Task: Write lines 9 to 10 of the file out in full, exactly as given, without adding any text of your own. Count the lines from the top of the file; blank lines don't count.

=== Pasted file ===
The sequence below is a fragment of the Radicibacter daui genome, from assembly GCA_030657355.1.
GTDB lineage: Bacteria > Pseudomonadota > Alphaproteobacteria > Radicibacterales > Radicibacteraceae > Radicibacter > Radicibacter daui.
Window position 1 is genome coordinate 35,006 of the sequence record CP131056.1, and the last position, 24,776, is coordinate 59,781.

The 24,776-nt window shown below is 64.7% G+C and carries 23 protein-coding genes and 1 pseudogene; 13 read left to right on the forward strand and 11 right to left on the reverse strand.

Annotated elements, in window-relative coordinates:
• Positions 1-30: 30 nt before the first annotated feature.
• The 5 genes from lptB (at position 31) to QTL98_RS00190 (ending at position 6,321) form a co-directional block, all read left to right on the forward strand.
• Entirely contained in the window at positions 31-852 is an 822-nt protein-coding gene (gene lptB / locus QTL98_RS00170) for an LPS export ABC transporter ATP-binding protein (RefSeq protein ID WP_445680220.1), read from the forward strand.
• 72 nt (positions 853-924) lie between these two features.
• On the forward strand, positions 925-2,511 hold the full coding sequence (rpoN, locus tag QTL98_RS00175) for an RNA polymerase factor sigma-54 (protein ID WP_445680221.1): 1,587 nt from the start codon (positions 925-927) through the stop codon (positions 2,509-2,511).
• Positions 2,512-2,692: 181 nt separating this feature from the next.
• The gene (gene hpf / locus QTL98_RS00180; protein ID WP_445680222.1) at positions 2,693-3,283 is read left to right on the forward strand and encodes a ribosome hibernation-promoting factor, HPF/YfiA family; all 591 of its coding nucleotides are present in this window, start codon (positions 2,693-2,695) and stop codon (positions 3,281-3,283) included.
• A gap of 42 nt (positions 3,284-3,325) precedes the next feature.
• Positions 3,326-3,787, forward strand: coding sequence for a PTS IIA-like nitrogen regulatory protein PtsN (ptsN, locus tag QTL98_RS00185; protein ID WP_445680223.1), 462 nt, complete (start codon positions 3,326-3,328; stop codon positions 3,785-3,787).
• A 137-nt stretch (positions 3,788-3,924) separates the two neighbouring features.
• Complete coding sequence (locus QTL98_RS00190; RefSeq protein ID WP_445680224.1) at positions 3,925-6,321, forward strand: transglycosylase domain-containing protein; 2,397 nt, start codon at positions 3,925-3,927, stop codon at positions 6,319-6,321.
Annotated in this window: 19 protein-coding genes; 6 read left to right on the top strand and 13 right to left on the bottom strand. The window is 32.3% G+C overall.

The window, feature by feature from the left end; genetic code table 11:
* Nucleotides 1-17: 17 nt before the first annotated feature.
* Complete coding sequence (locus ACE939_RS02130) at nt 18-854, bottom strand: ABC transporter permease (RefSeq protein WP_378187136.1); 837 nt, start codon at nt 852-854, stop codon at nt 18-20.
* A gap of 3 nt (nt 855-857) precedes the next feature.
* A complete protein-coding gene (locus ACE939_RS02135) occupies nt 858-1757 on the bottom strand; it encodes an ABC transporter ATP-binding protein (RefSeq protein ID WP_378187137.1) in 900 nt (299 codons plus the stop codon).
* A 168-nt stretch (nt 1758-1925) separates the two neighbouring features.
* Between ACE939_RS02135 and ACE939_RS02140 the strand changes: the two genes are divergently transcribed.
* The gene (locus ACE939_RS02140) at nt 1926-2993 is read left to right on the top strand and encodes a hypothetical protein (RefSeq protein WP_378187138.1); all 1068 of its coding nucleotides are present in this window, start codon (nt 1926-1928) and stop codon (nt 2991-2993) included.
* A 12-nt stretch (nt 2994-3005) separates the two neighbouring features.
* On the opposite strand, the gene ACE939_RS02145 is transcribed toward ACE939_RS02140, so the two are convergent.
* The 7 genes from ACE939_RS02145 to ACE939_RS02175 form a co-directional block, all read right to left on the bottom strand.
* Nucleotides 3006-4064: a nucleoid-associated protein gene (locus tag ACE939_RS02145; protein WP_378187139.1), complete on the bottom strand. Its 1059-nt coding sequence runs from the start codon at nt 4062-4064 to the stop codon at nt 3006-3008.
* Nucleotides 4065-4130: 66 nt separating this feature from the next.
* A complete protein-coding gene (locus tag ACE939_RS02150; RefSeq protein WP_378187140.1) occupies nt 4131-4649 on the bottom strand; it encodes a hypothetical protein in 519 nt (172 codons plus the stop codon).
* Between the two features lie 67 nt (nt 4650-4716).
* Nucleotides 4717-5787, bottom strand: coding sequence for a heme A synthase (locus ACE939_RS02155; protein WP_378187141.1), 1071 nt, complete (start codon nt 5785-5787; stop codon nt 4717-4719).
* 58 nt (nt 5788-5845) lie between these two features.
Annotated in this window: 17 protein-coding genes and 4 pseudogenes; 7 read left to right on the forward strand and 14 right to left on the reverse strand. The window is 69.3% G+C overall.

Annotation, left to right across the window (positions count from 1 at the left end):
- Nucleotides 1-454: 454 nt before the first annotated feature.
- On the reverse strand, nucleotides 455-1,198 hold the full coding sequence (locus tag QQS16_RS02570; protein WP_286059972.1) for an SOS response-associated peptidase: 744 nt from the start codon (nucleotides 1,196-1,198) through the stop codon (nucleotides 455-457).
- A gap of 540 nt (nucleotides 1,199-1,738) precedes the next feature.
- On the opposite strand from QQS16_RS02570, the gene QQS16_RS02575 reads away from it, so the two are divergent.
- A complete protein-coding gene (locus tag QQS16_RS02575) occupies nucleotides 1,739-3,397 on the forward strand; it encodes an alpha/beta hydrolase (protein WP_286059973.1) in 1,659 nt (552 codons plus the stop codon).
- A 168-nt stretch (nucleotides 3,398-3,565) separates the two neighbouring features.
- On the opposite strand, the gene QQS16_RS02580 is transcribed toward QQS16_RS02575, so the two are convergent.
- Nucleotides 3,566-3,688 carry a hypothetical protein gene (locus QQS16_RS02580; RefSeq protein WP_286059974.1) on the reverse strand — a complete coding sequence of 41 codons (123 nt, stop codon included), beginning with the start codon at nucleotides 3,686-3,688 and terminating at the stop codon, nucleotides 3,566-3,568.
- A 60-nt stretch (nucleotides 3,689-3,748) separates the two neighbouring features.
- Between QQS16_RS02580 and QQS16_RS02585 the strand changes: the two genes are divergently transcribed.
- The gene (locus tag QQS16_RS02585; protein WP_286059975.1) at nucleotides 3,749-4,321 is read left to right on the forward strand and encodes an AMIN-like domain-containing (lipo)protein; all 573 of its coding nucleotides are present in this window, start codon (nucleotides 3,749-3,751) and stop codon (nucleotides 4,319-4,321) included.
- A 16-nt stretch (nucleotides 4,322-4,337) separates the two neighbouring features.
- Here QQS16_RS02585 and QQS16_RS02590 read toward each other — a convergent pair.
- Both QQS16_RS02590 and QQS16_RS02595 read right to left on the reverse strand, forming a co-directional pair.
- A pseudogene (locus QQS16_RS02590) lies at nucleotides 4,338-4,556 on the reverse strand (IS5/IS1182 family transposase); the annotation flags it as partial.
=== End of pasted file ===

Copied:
• 72 nt (positions 853-924) lie between these two features.
• On the forward strand, positions 925-2,511 hold the full coding sequence (rpoN, locus tag QTL98_RS00175) for an RNA polymerase factor sigma-54 (protein ID WP_445680221.1): 1,587 nt from the start codon (positions 925-927) through the stop codon (positions 2,509-2,511).